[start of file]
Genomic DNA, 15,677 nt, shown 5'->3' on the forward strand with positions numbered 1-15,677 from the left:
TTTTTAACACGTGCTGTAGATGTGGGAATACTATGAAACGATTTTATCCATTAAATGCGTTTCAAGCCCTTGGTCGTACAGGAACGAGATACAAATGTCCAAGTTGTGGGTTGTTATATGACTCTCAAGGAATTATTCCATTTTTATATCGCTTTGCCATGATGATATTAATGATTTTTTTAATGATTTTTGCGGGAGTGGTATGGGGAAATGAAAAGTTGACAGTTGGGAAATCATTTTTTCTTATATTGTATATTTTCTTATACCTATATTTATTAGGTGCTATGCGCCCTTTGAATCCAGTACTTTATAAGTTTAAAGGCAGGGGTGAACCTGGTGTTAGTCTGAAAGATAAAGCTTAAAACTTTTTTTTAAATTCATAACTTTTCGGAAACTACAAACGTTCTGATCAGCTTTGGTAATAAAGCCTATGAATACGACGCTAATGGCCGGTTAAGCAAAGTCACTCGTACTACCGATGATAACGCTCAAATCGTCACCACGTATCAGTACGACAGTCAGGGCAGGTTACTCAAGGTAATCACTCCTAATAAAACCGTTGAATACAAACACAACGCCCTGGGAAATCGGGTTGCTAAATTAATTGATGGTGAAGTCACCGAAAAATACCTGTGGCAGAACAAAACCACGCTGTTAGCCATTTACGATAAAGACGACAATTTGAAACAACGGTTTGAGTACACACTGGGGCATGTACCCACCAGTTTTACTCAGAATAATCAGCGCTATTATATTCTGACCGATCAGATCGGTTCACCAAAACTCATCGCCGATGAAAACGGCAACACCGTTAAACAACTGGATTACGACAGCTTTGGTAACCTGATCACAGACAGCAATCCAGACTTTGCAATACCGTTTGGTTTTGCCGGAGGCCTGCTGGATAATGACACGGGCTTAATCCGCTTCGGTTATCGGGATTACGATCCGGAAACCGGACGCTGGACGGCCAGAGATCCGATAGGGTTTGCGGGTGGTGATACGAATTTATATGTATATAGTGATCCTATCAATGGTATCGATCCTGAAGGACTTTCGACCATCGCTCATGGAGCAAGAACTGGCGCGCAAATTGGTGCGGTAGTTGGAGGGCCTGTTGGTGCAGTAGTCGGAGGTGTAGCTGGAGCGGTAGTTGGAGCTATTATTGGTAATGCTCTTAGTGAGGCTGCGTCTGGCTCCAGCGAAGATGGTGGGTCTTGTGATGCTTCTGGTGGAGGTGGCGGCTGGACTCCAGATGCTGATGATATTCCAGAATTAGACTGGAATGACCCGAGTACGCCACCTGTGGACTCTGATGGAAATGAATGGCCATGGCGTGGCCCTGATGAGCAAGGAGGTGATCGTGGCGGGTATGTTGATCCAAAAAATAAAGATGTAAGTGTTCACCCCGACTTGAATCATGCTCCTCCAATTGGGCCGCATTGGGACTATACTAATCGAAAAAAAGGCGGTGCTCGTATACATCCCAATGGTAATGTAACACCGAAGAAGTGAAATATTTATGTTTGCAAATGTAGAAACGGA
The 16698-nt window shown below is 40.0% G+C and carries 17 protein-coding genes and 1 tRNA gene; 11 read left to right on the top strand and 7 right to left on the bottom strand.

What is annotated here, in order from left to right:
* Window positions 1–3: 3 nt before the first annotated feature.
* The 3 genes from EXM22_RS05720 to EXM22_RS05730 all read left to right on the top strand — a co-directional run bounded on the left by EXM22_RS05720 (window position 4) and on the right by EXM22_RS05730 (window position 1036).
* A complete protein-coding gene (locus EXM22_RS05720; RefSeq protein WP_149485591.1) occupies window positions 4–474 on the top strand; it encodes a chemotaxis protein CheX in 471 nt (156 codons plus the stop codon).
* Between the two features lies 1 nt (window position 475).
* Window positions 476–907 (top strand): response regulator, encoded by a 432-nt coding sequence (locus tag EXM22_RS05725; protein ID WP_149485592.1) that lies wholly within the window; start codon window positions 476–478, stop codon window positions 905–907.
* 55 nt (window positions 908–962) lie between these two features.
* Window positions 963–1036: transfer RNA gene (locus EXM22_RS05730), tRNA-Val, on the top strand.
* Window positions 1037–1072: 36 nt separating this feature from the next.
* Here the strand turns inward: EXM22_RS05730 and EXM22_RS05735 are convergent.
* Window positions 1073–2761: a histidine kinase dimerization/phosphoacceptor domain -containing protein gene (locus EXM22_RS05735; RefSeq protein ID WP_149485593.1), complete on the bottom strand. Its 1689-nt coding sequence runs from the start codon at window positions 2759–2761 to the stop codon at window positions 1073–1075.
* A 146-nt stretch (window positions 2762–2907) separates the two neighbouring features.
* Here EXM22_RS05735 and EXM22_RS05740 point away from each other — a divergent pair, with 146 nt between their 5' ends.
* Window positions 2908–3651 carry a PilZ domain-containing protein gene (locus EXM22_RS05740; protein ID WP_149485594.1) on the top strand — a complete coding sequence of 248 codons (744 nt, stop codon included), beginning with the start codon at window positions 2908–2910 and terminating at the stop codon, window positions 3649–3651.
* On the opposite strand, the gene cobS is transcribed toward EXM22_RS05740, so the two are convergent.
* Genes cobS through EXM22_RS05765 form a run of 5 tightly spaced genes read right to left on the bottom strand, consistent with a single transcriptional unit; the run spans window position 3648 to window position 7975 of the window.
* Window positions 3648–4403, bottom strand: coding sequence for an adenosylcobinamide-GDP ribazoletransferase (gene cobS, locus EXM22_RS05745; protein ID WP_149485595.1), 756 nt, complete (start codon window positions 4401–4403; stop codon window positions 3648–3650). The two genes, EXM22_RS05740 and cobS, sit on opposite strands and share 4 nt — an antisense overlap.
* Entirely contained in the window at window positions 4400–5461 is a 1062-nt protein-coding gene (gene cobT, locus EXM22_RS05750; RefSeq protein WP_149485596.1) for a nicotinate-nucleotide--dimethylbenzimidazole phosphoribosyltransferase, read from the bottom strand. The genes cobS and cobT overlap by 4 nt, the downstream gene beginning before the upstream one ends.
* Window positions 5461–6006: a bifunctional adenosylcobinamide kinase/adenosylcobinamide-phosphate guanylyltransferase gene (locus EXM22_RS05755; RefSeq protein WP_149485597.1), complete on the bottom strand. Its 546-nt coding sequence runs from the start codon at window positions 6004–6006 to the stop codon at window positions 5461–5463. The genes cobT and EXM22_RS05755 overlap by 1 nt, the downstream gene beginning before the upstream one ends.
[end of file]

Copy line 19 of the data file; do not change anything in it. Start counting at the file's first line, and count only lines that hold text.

* Genes cobS through EXM22_RS05765 form a run of 5 tightly spaced genes read right to left on the bottom strand, consistent with a single transcriptional unit; the run spans window position 3648 to window position 7975 of the window.